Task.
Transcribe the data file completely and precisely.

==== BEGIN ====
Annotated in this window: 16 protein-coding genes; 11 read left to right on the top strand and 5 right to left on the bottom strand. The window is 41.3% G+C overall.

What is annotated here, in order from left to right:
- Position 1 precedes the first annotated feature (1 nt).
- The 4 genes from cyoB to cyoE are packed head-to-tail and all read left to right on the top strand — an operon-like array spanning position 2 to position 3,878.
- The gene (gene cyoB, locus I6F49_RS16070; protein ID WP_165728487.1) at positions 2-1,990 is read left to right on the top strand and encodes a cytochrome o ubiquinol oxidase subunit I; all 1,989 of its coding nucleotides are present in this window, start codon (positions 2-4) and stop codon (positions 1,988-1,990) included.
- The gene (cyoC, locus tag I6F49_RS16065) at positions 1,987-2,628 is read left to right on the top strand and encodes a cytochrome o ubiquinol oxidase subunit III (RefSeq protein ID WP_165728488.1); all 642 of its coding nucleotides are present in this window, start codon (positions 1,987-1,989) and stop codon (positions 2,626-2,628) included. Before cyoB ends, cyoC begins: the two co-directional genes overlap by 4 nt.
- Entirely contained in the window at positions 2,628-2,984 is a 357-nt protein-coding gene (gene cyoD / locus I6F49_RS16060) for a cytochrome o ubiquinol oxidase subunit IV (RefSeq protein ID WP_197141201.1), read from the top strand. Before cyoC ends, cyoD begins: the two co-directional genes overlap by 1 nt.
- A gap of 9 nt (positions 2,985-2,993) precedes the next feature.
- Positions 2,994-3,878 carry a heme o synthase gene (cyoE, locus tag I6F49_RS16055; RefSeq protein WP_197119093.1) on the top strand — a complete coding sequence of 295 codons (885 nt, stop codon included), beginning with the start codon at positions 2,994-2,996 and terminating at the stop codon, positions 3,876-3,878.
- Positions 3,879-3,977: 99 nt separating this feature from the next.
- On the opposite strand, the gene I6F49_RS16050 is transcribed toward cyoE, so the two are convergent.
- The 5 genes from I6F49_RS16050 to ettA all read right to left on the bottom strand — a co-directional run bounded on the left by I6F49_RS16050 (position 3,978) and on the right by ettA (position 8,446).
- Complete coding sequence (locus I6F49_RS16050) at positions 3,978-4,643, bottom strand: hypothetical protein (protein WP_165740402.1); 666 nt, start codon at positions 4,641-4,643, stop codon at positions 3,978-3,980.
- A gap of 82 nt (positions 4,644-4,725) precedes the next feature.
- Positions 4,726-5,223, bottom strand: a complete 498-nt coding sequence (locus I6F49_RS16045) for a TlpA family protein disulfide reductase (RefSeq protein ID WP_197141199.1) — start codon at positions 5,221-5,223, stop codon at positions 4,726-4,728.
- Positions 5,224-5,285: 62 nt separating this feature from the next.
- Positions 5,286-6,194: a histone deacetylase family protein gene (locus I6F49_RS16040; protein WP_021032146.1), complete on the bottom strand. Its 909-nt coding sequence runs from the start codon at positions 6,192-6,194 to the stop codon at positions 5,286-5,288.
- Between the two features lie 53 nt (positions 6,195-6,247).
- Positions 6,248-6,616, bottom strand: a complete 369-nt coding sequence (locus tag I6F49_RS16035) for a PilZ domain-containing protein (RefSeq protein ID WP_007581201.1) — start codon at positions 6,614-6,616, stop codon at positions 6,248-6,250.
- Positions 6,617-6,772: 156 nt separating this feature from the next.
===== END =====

Annotated in this window: 16 protein-coding genes; 11 read left to right on the top strand and 5 right to left on the bottom strand. The window is 41.3% G+C overall.

What is annotated here, in order from left to right:
- Position 1 precedes the first annotated feature (1 nt).
- The 4 genes from cyoB to cyoE are packed head-to-tail and all read left to right on the top strand — an operon-like array spanning position 2 to position 3,878.
- The gene (gene cyoB, locus I6F49_RS16070; protein ID WP_165728487.1) at positions 2-1,990 is read left to right on the top strand and encodes a cytochrome o ubiquinol oxidase subunit I; all 1,989 of its coding nucleotides are present in this window, start codon (positions 2-4) and stop codon (positions 1,988-1,990) included.
- The gene (cyoC, locus tag I6F49_RS16065) at positions 1,987-2,628 is read left to right on the top strand and encodes a cytochrome o ubiquinol oxidase subunit III (RefSeq protein ID WP_165728488.1); all 642 of its coding nucleotides are present in this window, start codon (positions 1,987-1,989) and stop codon (positions 2,626-2,628) included. Before cyoB ends, cyoC begins: the two co-directional genes overlap by 4 nt.
- Entirely contained in the window at positions 2,628-2,984 is a 357-nt protein-coding gene (gene cyoD / locus I6F49_RS16060) for a cytochrome o ubiquinol oxidase subunit IV (RefSeq protein ID WP_197141201.1), read from the top strand. Before cyoC ends, cyoD begins: the two co-directional genes overlap by 1 nt.
- A gap of 9 nt (positions 2,985-2,993) precedes the next feature.
- Positions 2,994-3,878 carry a heme o synthase gene (cyoE, locus tag I6F49_RS16055; RefSeq protein WP_197119093.1) on the top strand — a complete coding sequence of 295 codons (885 nt, stop codon included), beginning with the start codon at positions 2,994-2,996 and terminating at the stop codon, positions 3,876-3,878.
- Positions 3,879-3,977: 99 nt separating this feature from the next.
- On the opposite strand, the gene I6F49_RS16050 is transcribed toward cyoE, so the two are convergent.
- The 5 genes from I6F49_RS16050 to ettA all read right to left on the bottom strand — a co-directional run bounded on the left by I6F49_RS16050 (position 3,978) and on the right by ettA (position 8,446).
- Complete coding sequence (locus I6F49_RS16050) at positions 3,978-4,643, bottom strand: hypothetical protein (protein WP_165740402.1); 666 nt, start codon at positions 4,641-4,643, stop codon at positions 3,978-3,980.
- A gap of 82 nt (positions 4,644-4,725) precedes the next feature.
- Positions 4,726-5,223, bottom strand: a complete 498-nt coding sequence (locus I6F49_RS16045) for a TlpA family protein disulfide reductase (RefSeq protein ID WP_197141199.1) — start codon at positions 5,221-5,223, stop codon at positions 4,726-4,728.
- Positions 5,224-5,285: 62 nt separating this feature from the next.
- Positions 5,286-6,194: a histone deacetylase family protein gene (locus I6F49_RS16040; protein WP_021032146.1), complete on the bottom strand. Its 909-nt coding sequence runs from the start codon at positions 6,192-6,194 to the stop codon at positions 5,286-5,288.
- Between the two features lie 53 nt (positions 6,195-6,247).
- Positions 6,248-6,616, bottom strand: a complete 369-nt coding sequence (locus tag I6F49_RS16035) for a PilZ domain-containing protein (RefSeq protein ID WP_007581201.1) — start codon at positions 6,614-6,616, stop codon at positions 6,248-6,250.
- Positions 6,617-6,772: 156 nt separating this feature from the next.